Norway to pay 30 million dollars to save Indonesian forests

Norway agreed Thursday to advance 30 million dollars to Indonesia in the first installment of a planned billion-dollar scheme to cut the country’s greenhouse gas emissions from deforestation.

After two days of talks in Jakarta, Norwegian officials said they were satisfied that Indonesia was making progress towards its promise to impose a two-year moratorium on deforestation starting in January 2011.

“Indonesia… is taking a global leadership role on climate change. Norway is honoured to work with Indonesia in a partnership built on mutual trust and respect, and a long time friendship,” Norwegian Ambassador Eivind Homme said.

“Our shared commitment to transparency, accountability and predictable contributions in return for agreed deliverables breaks new ground in international climate change collaboration.”

He said the meetings in Jakarta had “brought us significantly forward” and he expected to be able to announce a “fully operational partnership” at a UN conference on climate change in Mexico in December.

Indonesia is one of the top emitters of climate-warming gases blamed for rising global temperatures, largely through deforestation due to illegal logging and clearing for palm oil plantations, experts say.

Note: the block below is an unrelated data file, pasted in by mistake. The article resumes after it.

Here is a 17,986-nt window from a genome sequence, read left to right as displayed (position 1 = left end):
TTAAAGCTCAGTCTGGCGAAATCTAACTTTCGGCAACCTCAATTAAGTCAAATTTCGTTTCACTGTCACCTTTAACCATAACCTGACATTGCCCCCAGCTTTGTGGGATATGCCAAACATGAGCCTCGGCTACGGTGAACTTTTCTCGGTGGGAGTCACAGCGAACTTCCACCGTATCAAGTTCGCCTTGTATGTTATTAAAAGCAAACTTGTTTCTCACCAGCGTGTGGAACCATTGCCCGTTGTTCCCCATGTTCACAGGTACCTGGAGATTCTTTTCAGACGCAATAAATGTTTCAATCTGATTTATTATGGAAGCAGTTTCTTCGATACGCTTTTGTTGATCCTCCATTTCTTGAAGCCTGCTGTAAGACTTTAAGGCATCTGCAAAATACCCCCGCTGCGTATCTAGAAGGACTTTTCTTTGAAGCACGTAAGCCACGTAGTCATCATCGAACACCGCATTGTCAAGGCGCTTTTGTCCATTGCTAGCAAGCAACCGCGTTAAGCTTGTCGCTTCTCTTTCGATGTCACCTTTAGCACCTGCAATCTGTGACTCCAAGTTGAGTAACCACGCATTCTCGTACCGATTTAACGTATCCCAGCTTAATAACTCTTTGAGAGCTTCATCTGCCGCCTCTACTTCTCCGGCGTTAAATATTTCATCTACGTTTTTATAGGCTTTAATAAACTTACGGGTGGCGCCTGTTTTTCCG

Indonesian President Susilo Bambang Yudhoyono announced the moratorium during a trip to Oslo in May.

But no one knows how it will work in a country where illegal logging is rampant and the government’s figures about deforestation rates are seen as wildly inaccurate.

Homme’s emphasis on the need for transparency and “agreed deliverables” echoed Norwegian Prime Minister Stoltenberg’s comments in May.

“If there is no reduced deforestation, we will not pay,” Homme said.

The verifiability of such initiatives is crucial to broader UN-backed efforts to link developed-world climate change funds to forest conservation in developing countries like Indonesia and Brazil.

Analysts say Indonesia has still not clarified which forests will be protected under the moratorium, which has been opposed by the powerful palm oil industry.

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